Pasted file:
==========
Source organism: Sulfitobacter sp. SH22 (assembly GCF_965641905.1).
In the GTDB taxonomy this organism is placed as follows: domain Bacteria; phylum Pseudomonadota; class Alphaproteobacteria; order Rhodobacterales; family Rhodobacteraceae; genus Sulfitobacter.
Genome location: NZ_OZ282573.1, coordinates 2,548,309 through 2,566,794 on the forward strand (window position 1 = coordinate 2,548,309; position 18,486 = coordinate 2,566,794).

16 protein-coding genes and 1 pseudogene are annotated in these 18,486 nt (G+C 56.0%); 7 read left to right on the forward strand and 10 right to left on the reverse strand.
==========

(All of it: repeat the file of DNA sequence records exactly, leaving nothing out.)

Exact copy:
Source organism: Sulfitobacter sp. SH22 (assembly GCF_965641905.1).
In the GTDB taxonomy this organism is placed as follows: domain Bacteria; phylum Pseudomonadota; class Alphaproteobacteria; order Rhodobacterales; family Rhodobacteraceae; genus Sulfitobacter.
Genome location: NZ_OZ282573.1, coordinates 2,548,309 through 2,566,794 on the forward strand (window position 1 = coordinate 2,548,309; position 18,486 = coordinate 2,566,794).

16 protein-coding genes and 1 pseudogene are annotated in these 18,486 nt (G+C 56.0%); 7 read left to right on the forward strand and 10 right to left on the reverse strand.